Skip to content

Content Header

The War of 1812

The War of 1812 published on

Authored by Matthew Forney Steele
Edited by Walter H.T. Seager

On the 18th of June, 1812, Congress declared war against Great Britain. The grounds upon which the declaration was made were just and sufficient, but not more so than they had been for several years. Nor can it well be seen by a careful review of the case that there was much less cause for war with France than there was for war with England. These two states had been engaged in hostilities for several years. The British Ministry by their “Orders in Council” declared the coasts of France and her allies and colonies in a state of blockade. Napoleon replied with his famous Berlin and Milan Decrees declaring a blockade of British ports. Neither belligerent, of course, was able to maintain an actual blockade of such extensive coast lines, but each seized all vessels caught violating its “paper blockade.” The result of it all was that within three or four years American commerce was practically driven from the seas.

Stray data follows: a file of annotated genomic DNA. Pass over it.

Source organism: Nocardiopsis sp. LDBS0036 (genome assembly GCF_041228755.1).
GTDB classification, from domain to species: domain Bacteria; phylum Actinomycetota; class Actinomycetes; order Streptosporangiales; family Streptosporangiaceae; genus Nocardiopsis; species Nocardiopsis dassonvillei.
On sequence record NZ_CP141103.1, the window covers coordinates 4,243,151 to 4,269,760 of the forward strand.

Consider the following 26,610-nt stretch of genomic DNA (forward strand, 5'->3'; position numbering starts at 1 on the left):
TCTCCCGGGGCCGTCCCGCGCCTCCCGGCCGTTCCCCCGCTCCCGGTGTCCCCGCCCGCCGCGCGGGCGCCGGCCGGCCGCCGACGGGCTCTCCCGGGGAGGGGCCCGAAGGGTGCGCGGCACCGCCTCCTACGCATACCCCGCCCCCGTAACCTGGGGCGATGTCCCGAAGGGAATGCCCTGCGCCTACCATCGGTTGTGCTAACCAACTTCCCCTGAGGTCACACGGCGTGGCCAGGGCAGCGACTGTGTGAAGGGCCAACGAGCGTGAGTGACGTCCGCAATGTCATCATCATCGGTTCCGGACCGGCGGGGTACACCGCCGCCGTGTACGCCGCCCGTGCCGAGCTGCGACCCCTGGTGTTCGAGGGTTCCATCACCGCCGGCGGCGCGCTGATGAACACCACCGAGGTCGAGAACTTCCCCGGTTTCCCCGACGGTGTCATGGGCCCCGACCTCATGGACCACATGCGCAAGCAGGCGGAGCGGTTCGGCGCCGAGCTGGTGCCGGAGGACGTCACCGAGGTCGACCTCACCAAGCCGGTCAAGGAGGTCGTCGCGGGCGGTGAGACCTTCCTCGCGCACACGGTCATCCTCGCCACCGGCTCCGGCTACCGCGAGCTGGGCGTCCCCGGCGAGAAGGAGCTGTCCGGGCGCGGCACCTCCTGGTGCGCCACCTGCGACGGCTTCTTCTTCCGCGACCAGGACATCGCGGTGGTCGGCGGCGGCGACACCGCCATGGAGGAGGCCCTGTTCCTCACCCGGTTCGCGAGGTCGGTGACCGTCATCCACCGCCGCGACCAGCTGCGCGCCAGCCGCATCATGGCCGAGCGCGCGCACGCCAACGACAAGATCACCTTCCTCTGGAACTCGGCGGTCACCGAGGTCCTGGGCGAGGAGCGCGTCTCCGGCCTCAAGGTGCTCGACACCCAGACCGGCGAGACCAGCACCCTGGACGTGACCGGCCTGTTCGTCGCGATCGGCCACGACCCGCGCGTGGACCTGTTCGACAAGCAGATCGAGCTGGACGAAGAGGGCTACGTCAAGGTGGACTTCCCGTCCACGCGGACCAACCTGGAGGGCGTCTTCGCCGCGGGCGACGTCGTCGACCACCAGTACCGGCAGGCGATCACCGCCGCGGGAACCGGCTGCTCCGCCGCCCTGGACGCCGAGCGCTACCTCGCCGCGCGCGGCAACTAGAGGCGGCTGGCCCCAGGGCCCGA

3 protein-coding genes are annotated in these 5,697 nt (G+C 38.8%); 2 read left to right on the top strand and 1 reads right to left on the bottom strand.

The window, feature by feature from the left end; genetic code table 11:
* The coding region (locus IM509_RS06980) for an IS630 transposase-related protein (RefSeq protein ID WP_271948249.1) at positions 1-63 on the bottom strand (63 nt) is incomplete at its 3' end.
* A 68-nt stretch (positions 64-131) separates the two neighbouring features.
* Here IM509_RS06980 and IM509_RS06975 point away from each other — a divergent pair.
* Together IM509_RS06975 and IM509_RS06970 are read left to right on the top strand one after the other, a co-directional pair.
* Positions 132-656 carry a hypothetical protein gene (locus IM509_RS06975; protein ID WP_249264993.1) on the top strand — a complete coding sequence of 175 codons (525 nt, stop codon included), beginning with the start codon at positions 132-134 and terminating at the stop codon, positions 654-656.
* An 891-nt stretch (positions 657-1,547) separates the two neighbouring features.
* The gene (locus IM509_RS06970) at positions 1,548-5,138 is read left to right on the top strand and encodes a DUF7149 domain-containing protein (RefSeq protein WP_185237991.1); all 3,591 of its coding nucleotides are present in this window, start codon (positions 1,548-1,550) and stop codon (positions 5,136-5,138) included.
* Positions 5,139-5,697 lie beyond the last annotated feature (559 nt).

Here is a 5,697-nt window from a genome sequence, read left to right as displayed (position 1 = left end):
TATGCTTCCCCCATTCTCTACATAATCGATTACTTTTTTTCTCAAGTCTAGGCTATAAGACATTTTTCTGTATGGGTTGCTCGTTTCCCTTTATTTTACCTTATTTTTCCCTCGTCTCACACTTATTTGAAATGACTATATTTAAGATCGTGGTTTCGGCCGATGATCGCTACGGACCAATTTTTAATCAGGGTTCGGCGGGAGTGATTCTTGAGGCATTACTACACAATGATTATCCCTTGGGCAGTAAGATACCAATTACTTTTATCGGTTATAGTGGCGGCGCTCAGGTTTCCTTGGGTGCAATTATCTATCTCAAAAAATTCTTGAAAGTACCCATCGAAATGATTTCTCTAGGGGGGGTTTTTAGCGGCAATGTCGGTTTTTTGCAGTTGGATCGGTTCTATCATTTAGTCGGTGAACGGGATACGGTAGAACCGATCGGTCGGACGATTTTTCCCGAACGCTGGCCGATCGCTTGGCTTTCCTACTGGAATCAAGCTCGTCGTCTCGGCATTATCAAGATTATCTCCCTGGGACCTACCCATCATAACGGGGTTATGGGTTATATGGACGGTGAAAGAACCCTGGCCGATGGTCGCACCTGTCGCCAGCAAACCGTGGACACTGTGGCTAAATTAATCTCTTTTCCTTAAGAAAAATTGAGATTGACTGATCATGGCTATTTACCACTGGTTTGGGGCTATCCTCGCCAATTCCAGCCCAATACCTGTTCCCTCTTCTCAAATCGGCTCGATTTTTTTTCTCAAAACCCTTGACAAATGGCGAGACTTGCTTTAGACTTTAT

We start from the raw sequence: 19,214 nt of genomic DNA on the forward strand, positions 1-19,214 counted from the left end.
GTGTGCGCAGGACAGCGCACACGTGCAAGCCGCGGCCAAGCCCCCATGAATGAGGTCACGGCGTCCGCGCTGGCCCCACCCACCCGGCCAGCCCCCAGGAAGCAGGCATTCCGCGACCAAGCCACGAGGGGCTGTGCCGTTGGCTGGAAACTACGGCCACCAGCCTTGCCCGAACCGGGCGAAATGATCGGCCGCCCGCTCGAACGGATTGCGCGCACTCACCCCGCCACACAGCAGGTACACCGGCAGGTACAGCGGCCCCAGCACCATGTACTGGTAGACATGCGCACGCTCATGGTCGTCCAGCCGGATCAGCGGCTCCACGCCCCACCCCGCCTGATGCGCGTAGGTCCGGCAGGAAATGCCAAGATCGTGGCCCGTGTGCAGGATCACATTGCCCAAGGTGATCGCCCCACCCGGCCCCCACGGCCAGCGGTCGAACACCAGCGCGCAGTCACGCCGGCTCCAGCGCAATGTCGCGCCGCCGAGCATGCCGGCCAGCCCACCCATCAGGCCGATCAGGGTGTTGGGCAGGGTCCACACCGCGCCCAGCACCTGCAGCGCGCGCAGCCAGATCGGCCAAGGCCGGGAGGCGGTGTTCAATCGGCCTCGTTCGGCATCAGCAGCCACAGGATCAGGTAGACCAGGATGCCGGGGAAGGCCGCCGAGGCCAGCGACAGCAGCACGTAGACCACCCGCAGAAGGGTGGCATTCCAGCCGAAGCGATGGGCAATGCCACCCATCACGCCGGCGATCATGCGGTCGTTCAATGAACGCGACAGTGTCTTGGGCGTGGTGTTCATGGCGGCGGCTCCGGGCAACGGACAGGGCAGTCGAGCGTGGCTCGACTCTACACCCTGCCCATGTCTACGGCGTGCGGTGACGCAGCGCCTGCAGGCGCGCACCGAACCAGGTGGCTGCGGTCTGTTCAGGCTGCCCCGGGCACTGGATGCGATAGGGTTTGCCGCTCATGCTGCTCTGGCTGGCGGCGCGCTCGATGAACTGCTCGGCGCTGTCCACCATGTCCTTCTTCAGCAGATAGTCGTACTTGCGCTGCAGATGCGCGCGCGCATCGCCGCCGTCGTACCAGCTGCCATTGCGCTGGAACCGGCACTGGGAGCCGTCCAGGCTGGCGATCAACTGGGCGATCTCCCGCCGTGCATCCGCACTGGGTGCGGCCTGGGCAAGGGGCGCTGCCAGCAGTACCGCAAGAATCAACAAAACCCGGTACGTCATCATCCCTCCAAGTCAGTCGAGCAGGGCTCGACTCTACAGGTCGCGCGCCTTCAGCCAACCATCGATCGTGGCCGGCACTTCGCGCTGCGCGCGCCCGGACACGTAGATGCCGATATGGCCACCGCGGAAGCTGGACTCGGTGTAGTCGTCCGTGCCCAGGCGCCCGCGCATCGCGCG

A former Administration, Mr. Jefferson’s, undertook to retaliate by issuing an embargo, prohibiting American vessels from going to sea. This was based on the supposition that Europe could not subsist without American products. It imposed a great hardship on our commerce, of course, had no effect on the belligerents, and was revoked after fourteen months. The same thing was again resorted to in Madison’s administration, with the same result. Another grievance against Great Britain was based on her monstrous assumption of the right to search American ships for British subjects. In fact, this complaint was given first place in the President’s message to Congress, recommending a declaration of war.

But all these outrages had gone on for five or six years, and would probably have been tolerated until the end, if President Madison could have had his way,–for he was as pacific and long-suffering as his Mentor, Mr. Jefferson. But a squad of younger men, led by Henry Clay and John C. Calhoun, had got control in Congress. They compelled the decision for war.

Publication Date:
Oct 22 2014
1502924595 / 9781502924599
Page Count:
Binding Type:
US Trade Paper
Trim Size:
7″ x 10″
Black and White
Related Categories:
History / United States / 19th Century


Primary Sidebar